First, the bad news. As reported elsewhere in this issue, US commerce secretary Wilbur Ross is recommending that import
tariffs on steel mill products and wrought and unwrought aluminium be increased, following investigations carried out under the 1962 Trade Expansion Act.
If Trump agrees, then global aluminium imports will be subjected to a 7.7 percent tariff, while some imports will attract a higher 23.6 percent tariff, notably those from China and Russia. Steel mill products could see either a general 24 percent tariff or a 53 percent tariff applied to 12 named countries. Quotas have also been mentioned.
The proposed actions reflect an overcapacity in world steel production with cheap steel being ‘dumped’ in the US. The aluminium industry has suffered, as imports have risen to 90 percent of US domestic demand.
This may justify the tariff increases, but certainly not for the highly-specialised products used by canmakers. These products are no threat to US national security, which was what prompted the investigations.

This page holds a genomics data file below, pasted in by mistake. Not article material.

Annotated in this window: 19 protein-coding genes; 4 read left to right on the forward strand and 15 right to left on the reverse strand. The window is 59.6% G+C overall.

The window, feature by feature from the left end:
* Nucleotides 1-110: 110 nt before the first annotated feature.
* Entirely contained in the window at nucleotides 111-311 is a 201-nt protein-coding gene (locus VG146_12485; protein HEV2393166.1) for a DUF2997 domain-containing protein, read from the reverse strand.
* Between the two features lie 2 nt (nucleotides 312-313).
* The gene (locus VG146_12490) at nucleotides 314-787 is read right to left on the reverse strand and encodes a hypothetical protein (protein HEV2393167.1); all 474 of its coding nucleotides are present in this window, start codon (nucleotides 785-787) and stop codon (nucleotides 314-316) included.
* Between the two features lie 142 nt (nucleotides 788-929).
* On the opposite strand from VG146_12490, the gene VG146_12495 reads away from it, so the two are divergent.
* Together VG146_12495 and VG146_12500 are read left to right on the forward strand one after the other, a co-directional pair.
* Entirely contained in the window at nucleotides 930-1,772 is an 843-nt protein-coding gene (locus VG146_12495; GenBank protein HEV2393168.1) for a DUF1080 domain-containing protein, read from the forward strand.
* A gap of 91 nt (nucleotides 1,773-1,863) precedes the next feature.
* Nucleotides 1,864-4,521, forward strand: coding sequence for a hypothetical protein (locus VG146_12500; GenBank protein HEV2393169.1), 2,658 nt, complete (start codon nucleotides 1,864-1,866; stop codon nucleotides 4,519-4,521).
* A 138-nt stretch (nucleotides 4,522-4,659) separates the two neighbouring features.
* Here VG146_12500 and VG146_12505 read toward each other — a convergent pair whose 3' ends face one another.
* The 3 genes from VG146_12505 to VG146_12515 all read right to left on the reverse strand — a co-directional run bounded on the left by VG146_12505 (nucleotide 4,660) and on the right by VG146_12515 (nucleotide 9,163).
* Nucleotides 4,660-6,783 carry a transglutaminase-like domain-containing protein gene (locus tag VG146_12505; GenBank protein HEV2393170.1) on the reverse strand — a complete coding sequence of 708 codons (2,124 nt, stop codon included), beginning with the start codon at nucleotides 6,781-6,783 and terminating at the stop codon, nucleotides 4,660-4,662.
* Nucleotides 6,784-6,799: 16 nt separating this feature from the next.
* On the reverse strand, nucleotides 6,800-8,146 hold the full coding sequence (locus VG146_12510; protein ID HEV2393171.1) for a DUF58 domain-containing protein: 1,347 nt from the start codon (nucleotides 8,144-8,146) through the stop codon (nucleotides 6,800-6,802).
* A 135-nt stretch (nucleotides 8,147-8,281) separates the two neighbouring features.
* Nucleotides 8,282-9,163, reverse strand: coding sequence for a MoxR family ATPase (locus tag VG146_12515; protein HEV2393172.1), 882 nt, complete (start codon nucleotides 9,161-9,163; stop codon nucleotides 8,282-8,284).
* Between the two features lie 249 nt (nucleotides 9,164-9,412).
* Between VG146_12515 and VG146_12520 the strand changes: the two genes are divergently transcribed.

Letters to Donald Trump from the canmaking industry and its food and drink industry customers explain the serious impact that tariff increases could have on the profitability of the US metal packaging industry.
Trump may consider this and take a generous view. After all, the new tax laws seem to have been beneficial, as the recent financial results have shown. Fingers crossed then.
That’s some good news, but there’s more.
Ball Corporation reported its highest-ever year-end sales of almost $11 billion in 2017, showing how its acquisition of Rexam and rigorous cost savings have paid off. And it’s not just the leading canmakers that are doing well, as we see in this month’s analysis.
While Paraguay is to get its first beverage can plant, we hear that a mothballed beverage can facility, built at Baghdad, Iraq in 2011, has been revived.
Canmaking is looking up, particularly in China and all this and more will be highlighted in May at Cannex Asia Pacific in Guangzhou. You have to be there.